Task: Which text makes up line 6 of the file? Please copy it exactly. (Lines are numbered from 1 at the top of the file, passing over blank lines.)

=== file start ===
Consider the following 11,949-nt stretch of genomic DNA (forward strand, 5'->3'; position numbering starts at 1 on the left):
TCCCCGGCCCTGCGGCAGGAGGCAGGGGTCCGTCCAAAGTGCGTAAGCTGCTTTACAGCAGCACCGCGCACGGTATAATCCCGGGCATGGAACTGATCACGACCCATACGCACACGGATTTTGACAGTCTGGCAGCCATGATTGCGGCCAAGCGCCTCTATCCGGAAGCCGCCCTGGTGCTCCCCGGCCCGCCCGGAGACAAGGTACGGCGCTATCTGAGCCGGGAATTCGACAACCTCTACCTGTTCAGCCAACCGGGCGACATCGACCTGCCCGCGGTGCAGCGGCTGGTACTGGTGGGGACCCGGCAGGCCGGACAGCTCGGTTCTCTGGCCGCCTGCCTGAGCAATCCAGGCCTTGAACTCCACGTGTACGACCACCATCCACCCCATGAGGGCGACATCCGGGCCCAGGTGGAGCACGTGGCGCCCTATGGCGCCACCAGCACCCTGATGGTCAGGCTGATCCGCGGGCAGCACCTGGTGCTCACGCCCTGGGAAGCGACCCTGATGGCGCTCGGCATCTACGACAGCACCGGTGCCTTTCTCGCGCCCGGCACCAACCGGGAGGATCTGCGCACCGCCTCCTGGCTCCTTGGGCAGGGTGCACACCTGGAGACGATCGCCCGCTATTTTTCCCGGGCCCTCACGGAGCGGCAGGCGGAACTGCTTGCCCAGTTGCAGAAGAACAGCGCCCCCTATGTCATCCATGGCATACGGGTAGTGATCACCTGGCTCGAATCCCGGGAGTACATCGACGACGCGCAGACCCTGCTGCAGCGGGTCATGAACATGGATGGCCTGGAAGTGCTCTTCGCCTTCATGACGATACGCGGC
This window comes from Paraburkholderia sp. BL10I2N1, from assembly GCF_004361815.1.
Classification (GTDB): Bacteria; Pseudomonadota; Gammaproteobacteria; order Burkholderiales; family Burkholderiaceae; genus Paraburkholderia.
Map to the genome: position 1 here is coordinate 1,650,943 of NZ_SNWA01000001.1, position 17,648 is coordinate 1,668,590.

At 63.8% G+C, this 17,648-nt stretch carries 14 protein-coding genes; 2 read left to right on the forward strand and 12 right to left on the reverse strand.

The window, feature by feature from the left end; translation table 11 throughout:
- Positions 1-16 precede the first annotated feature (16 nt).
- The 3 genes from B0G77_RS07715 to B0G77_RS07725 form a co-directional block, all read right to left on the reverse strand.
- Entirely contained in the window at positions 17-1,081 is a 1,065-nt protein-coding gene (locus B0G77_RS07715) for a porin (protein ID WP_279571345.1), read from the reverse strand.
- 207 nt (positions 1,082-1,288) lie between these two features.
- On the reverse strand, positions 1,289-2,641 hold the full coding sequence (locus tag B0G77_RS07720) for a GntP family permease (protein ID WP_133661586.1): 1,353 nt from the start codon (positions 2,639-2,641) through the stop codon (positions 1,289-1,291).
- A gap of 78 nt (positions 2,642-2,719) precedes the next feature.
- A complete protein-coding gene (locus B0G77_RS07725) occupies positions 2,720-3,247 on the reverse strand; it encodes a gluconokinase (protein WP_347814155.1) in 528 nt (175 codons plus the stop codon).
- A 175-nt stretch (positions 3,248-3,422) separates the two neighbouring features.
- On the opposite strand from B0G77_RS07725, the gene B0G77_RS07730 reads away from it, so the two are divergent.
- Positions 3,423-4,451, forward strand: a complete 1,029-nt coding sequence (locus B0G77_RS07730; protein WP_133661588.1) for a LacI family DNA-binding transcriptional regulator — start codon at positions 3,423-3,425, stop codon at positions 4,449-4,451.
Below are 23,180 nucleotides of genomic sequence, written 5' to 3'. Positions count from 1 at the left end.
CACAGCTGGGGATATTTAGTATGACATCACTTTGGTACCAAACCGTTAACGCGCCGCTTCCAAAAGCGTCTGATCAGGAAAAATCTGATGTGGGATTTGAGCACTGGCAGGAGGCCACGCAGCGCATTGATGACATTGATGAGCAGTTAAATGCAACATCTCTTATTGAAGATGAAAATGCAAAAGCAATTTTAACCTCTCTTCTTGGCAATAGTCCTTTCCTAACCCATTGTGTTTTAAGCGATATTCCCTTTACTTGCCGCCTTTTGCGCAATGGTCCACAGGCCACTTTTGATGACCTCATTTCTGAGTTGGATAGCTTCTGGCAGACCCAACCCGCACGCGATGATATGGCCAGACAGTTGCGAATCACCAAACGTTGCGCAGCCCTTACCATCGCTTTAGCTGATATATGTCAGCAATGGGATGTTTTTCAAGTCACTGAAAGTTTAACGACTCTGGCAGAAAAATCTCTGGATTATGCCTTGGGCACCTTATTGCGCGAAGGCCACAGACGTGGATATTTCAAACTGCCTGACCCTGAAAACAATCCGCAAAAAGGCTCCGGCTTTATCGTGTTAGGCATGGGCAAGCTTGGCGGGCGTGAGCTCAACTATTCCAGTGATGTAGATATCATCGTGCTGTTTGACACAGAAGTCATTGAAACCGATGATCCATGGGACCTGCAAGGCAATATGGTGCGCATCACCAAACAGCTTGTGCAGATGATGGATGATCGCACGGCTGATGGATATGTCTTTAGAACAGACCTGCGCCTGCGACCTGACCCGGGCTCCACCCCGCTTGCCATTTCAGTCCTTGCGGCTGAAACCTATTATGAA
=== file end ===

At 63.8% G+C, this 17,648-nt stretch carries 14 protein-coding genes; 2 read left to right on the forward strand and 12 right to left on the reverse strand.